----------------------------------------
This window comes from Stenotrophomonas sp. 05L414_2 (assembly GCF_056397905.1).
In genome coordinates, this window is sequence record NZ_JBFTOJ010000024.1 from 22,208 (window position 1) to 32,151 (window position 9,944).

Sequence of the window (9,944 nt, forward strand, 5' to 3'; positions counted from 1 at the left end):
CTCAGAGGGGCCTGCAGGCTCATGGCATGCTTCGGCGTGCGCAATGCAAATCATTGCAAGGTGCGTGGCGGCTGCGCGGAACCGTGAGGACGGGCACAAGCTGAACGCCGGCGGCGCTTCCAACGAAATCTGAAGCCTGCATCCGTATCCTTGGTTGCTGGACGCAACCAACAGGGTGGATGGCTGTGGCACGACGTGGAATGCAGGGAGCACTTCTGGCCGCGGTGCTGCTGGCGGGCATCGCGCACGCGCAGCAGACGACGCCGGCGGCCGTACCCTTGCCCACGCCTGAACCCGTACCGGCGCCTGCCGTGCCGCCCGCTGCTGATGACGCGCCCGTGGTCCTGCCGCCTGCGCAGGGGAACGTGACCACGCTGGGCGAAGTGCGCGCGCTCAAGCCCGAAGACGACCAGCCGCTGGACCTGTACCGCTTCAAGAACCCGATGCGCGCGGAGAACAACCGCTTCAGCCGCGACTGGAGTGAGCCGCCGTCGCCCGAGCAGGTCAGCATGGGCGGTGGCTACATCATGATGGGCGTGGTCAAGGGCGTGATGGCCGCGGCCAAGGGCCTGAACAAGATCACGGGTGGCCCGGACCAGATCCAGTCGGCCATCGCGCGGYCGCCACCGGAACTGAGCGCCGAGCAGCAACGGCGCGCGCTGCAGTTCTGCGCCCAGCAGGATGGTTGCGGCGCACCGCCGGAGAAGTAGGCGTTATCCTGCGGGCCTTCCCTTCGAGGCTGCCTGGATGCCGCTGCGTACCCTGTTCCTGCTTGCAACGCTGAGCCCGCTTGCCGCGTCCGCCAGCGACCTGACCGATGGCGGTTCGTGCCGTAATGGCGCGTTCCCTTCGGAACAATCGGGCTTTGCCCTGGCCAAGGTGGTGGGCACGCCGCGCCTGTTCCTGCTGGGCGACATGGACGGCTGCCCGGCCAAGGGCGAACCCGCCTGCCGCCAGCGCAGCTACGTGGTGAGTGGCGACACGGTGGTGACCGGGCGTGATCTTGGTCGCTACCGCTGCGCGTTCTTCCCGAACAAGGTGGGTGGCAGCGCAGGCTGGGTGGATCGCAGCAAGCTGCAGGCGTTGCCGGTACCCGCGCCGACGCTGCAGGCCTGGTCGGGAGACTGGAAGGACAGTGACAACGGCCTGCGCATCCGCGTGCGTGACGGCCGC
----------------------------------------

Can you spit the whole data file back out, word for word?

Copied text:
This window comes from Stenotrophomonas sp. 05L414_2 (assembly GCF_056397905.1).
In genome coordinates, this window is sequence record NZ_JBFTOJ010000024.1 from 22,208 (window position 1) to 32,151 (window position 9,944).

Sequence of the window (9,944 nt, forward strand, 5' to 3'; positions counted from 1 at the left end):
CTCAGAGGGGCCTGCAGGCTCATGGCATGCTTCGGCGTGCGCAATGCAAATCATTGCAAGGTGCGTGGCGGCTGCGCGGAACCGTGAGGACGGGCACAAGCTGAACGCCGGCGGCGCTTCCAACGAAATCTGAAGCCTGCATCCGTATCCTTGGTTGCTGGACGCAACCAACAGGGTGGATGGCTGTGGCACGACGTGGAATGCAGGGAGCACTTCTGGCCGCGGTGCTGCTGGCGGGCATCGCGCACGCGCAGCAGACGACGCCGGCGGCCGTACCCTTGCCCACGCCTGAACCCGTACCGGCGCCTGCCGTGCCGCCCGCTGCTGATGACGCGCCCGTGGTCCTGCCGCCTGCGCAGGGGAACGTGACCACGCTGGGCGAAGTGCGCGCGCTCAAGCCCGAAGACGACCAGCCGCTGGACCTGTACCGCTTCAAGAACCCGATGCGCGCGGAGAACAACCGCTTCAGCCGCGACTGGAGTGAGCCGCCGTCGCCCGAGCAGGTCAGCATGGGCGGTGGCTACATCATGATGGGCGTGGTCAAGGGCGTGATGGCCGCGGCCAAGGGCCTGAACAAGATCACGGGTGGCCCGGACCAGATCCAGTCGGCCATCGCGCGGYCGCCACCGGAACTGAGCGCCGAGCAGCAACGGCGCGCGCTGCAGTTCTGCGCCCAGCAGGATGGTTGCGGCGCACCGCCGGAGAAGTAGGCGTTATCCTGCGGGCCTTCCCTTCGAGGCTGCCTGGATGCCGCTGCGTACCCTGTTCCTGCTTGCAACGCTGAGCCCGCTTGCCGCGTCCGCCAGCGACCTGACCGATGGCGGTTCGTGCCGTAATGGCGCGTTCCCTTCGGAACAATCGGGCTTTGCCCTGGCCAAGGTGGTGGGCACGCCGCGCCTGTTCCTGCTGGGCGACATGGACGGCTGCCCGGCCAAGGGCGAACCCGCCTGCCGCCAGCGCAGCTACGTGGTGAGTGGCGACACGGTGGTGACCGGGCGTGATCTTGGTCGCTACCGCTGCGCGTTCTTCCCGAACAAGGTGGGTGGCAGCGCAGGCTGGGTGGATCGCAGCAAGCTGCAGGCGTTGCCGGTACCCGCGCCGACGCTGCAGGCCTGGTCGGGAGACTGGAAGGACAGTGACAACGGCCTGCGCATCCGCGTGCGTGACGGCCGC